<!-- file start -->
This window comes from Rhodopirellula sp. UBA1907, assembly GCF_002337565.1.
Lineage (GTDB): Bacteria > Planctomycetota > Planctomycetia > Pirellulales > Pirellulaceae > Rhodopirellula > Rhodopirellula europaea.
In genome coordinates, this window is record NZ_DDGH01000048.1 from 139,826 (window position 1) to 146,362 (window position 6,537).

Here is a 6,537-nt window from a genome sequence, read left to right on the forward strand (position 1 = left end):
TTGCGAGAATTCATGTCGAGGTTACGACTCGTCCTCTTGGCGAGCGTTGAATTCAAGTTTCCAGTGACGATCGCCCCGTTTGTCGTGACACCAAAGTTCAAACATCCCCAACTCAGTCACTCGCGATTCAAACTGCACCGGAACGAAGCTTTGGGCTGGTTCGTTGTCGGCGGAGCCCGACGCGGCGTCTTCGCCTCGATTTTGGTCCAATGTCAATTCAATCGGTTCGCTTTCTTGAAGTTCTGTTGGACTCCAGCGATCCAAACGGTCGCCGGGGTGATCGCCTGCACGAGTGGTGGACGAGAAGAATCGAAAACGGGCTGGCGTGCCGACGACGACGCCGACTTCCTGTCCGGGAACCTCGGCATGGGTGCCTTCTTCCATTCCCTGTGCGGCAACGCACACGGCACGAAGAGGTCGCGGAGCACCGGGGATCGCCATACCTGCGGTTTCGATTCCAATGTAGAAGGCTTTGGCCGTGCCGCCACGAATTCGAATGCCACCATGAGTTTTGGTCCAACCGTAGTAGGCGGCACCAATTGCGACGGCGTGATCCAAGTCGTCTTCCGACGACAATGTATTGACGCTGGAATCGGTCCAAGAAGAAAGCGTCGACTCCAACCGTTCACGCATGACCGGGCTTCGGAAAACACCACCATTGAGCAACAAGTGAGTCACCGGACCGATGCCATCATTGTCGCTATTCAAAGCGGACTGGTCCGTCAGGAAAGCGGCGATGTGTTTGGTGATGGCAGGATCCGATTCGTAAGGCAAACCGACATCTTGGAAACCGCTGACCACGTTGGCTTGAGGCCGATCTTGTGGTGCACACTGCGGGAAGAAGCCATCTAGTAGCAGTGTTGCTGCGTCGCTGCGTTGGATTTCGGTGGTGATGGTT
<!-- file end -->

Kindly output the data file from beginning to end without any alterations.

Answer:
This window comes from Rhodopirellula sp. UBA1907, assembly GCF_002337565.1.
Lineage (GTDB): Bacteria > Planctomycetota > Planctomycetia > Pirellulales > Pirellulaceae > Rhodopirellula > Rhodopirellula europaea.
In genome coordinates, this window is record NZ_DDGH01000048.1 from 139,826 (window position 1) to 146,362 (window position 6,537).

Here is a 6,537-nt window from a genome sequence, read left to right on the forward strand (position 1 = left end):
TTGCGAGAATTCATGTCGAGGTTACGACTCGTCCTCTTGGCGAGCGTTGAATTCAAGTTTCCAGTGACGATCGCCCCGTTTGTCGTGACACCAAAGTTCAAACATCCCCAACTCAGTCACTCGCGATTCAAACTGCACCGGAACGAAGCTTTGGGCTGGTTCGTTGTCGGCGGAGCCCGACGCGGCGTCTTCGCCTCGATTTTGGTCCAATGTCAATTCAATCGGTTCGCTTTCTTGAAGTTCTGTTGGACTCCAGCGATCCAAACGGTCGCCGGGGTGATCGCCTGCACGAGTGGTGGACGAGAAGAATCGAAAACGGGCTGGCGTGCCGACGACGACGCCGACTTCCTGTCCGGGAACCTCGGCATGGGTGCCTTCTTCCATTCCCTGTGCGGCAACGCACACGGCACGAAGAGGTCGCGGAGCACCGGGGATCGCCATACCTGCGGTTTCGATTCCAATGTAGAAGGCTTTGGCCGTGCCGCCACGAATTCGAATGCCACCATGAGTTTTGGTCCAACCGTAGTAGGCGGCACCAATTGCGACGGCGTGATCCAAGTCGTCTTCCGACGACAATGTATTGACGCTGGAATCGGTCCAAGAAGAAAGCGTCGACTCCAACCGTTCACGCATGACCGGGCTTCGGAAAACACCACCATTGAGCAACAAGTGAGTCACCGGACCGATGCCATCATTGTCGCTATTCAAAGCGGACTGGTCCGTCAGGAAAGCGGCGATGTGTTTGGTGATGGCAGGATCCGATTCGTAAGGCAAACCGACATCTTGGAAACCGCTGACCACGTTGGCTTGAGGCCGATCTTGTGGTGCACACTGCGGGAAGAAGCCATCTAGTAGCAGTGTTGCTGCGTCGCTGCGTTGGATTTCGGTGGTGATGGTT